Nadya Swartz Murders Kenneth Bunn

Nadya Swartz Murders Kenneth Bunn

Nadya Swartz and Justin Hooker are two killers from Georgia who will spend the rest of their lives in prison for the murder of Kenneth Bunn

According to court documents Nadya Swartz and Kenneth Bunn used to date but the relationship with end. Soon Nadya new boyfriend Justin Hooker and Kenneth Bunn were arguing and Swartz put forth the idea of murdering Bunn

Nadya Swartz would call Kenneth Bunn and arranged a meeting to talk about resuming their relationship. When Bunn showed up he would be shot multiple times causing his death. The next day Kenneth Bunn body would be found

Nadya Swartz and Justin Hooker would be arrested, both would plead guilty and sentenced to life in prison

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Nadya Swartz Case

Nadya Catherine Swartz, 21, formerly of Crandall, entered a guilty plea on Wednesday to the murder of Kenneth Eugene Bunn and was sentenced to life imprisonment.

Her codefendant, Justin Payton Hooker, 21, of Dalton, had entered his guilty plea to the same crime on March 10 and received the same sentence.

Swartz was represented by Dalton attorney Jerry Moncus and sentenced by Superior Court Judge Cindy Morris. Hooker was represented by Ringgold attorney McCracken Poston (no relation to District Attorney Bert Poston) and sentenced by Superior Court Judge William Boyett. Both were sentenced to life with the possibility of parole and will have to serve a minimum of 30 years in confinement from their original arrest dates approximately one year ago before becoming eligible for parole consideration.

The murder took place on the evening of March 16, 2020, off Carlton Petty Road near the bridge where the road crosses the Conasauga River on the Murray County side. Swartz had, in 2019, been in a relationship with Bunn, who was 27 at the time of his death, but had broken up with the victim and began a relationship with Hooker.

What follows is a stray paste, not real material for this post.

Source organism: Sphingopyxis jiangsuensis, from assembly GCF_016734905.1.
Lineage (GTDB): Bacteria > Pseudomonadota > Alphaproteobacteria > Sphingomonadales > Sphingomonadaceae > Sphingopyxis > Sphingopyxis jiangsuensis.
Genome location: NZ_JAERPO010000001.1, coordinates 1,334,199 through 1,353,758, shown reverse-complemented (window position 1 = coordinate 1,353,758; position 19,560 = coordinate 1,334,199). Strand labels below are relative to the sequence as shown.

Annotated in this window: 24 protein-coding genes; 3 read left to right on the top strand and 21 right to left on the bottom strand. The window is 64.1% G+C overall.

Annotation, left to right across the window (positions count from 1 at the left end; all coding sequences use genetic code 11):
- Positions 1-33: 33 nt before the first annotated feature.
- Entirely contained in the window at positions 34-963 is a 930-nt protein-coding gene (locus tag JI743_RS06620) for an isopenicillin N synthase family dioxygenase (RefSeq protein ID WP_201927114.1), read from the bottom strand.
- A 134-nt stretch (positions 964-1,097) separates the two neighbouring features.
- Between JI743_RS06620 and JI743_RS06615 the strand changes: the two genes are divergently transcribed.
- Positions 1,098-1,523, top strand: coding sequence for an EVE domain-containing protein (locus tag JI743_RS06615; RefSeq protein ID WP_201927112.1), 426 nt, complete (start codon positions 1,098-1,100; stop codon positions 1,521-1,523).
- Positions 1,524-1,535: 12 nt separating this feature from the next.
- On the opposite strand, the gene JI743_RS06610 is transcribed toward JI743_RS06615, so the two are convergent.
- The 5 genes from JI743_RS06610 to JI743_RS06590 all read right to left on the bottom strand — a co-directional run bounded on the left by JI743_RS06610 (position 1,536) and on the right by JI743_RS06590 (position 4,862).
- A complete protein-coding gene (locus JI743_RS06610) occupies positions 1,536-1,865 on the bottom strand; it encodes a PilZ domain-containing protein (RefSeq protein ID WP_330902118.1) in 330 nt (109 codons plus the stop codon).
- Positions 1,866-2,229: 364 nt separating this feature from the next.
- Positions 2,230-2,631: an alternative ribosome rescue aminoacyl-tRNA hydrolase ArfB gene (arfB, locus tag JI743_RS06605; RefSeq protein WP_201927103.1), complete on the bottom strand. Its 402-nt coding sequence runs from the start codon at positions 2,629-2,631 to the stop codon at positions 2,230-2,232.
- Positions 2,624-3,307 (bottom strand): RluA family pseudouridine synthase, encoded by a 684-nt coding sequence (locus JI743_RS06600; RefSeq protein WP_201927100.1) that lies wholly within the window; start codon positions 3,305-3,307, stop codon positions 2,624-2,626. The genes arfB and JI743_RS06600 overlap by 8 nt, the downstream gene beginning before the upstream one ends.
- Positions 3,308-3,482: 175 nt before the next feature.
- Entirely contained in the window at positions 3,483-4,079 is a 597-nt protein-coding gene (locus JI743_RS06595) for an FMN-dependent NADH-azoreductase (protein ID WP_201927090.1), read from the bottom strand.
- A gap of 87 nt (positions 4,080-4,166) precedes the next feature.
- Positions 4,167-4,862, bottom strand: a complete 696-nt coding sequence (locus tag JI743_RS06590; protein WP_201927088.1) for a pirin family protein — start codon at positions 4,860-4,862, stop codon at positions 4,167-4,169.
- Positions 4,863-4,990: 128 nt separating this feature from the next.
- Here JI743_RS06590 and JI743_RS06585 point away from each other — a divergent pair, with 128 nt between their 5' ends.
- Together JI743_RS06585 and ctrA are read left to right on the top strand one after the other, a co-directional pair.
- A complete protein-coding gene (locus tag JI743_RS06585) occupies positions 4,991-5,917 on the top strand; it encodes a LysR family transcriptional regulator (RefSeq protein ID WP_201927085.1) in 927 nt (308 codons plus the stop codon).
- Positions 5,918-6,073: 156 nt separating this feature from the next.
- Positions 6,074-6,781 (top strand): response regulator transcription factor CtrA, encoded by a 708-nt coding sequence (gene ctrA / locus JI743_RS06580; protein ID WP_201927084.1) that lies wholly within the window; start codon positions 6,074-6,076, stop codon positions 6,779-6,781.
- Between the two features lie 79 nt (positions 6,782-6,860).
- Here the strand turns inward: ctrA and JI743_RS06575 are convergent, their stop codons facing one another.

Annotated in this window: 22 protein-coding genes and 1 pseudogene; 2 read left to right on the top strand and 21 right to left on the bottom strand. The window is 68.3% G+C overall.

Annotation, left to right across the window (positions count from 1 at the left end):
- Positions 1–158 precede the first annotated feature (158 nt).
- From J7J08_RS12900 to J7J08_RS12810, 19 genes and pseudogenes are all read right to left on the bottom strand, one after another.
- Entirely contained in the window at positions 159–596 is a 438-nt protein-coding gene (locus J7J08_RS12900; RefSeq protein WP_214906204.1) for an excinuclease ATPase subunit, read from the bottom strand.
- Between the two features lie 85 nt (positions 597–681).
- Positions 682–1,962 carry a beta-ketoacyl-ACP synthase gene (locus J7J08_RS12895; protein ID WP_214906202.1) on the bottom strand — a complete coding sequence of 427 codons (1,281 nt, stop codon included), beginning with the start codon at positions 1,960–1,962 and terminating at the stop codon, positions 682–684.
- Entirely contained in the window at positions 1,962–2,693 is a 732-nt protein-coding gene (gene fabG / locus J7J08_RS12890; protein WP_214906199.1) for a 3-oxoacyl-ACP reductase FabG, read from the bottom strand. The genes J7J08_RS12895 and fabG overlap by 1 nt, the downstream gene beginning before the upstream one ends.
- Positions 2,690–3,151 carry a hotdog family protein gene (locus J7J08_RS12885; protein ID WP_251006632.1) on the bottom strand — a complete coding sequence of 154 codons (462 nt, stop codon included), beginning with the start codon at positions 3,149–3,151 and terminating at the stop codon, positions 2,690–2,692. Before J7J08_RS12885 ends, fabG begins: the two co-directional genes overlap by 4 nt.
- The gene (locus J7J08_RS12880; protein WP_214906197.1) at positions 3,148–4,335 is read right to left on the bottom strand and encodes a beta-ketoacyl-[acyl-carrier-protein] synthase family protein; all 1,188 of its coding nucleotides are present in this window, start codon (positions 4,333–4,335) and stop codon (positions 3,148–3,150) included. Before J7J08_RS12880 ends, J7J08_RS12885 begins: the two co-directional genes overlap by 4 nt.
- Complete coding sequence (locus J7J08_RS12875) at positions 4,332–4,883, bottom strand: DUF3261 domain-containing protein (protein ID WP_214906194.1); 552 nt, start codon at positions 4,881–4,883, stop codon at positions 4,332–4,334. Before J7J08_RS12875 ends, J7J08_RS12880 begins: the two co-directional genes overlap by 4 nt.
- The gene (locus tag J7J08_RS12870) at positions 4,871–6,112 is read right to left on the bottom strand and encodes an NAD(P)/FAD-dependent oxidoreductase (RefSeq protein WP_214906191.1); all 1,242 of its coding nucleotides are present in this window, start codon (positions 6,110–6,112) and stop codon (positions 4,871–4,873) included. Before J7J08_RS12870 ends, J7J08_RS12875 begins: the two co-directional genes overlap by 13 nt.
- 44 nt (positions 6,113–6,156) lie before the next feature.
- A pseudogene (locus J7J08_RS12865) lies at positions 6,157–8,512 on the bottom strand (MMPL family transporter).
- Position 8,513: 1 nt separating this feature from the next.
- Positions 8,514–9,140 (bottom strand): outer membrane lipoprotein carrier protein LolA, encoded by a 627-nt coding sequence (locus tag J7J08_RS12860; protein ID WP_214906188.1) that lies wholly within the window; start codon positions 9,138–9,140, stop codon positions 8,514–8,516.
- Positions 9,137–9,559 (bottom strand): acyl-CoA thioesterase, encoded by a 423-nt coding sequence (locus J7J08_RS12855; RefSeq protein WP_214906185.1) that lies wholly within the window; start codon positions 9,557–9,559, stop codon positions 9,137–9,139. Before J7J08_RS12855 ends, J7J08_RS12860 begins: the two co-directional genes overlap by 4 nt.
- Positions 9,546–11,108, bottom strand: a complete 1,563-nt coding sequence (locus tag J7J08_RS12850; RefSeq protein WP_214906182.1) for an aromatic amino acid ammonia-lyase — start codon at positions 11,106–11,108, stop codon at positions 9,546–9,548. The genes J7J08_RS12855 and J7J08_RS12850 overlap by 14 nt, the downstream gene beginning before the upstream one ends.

In early 2020 there had been friction between Bunn and Hooker over Swartz, and on at least one occasion Hooker had threatened to kill Bunn. Days prior to the murder, Swartz suggested that they kill Bunn, and Hooker went along, and on March 14 purchased a .22 caliber revolver from a family member.

On the night of the murder, Swartz made contact with Bunn and led him to believe that she might want to renew their prior relationship. She persuaded him to go with her to what would soon become the crime scene. The two had visited the location in the past, which is less than a mile from Bunn’s mother’s residence.

Once at that location, Swartz began a verbal argument with Bunn during which Hooker shot Bunn four times with the revolver, including once in the head. It is not entirely clear from the evidence whether Hooker traveled to the location with Swartz and Bunn or was already there waiting. It is also unclear if Bunn knew that Hooker would be there. Statements made by Hooker and Swartz before and after arrest and by Hooker during his guilty plea are inconsistent on these and other details.

Early the next morning, Bunn’s body was discovered by four young men from across the border in Tennessee who had come to the location to fish. The discovery was reported to the Murray County Sheriff’s Office who requested assistance from the Georgia Bureau of Investigation (GBI).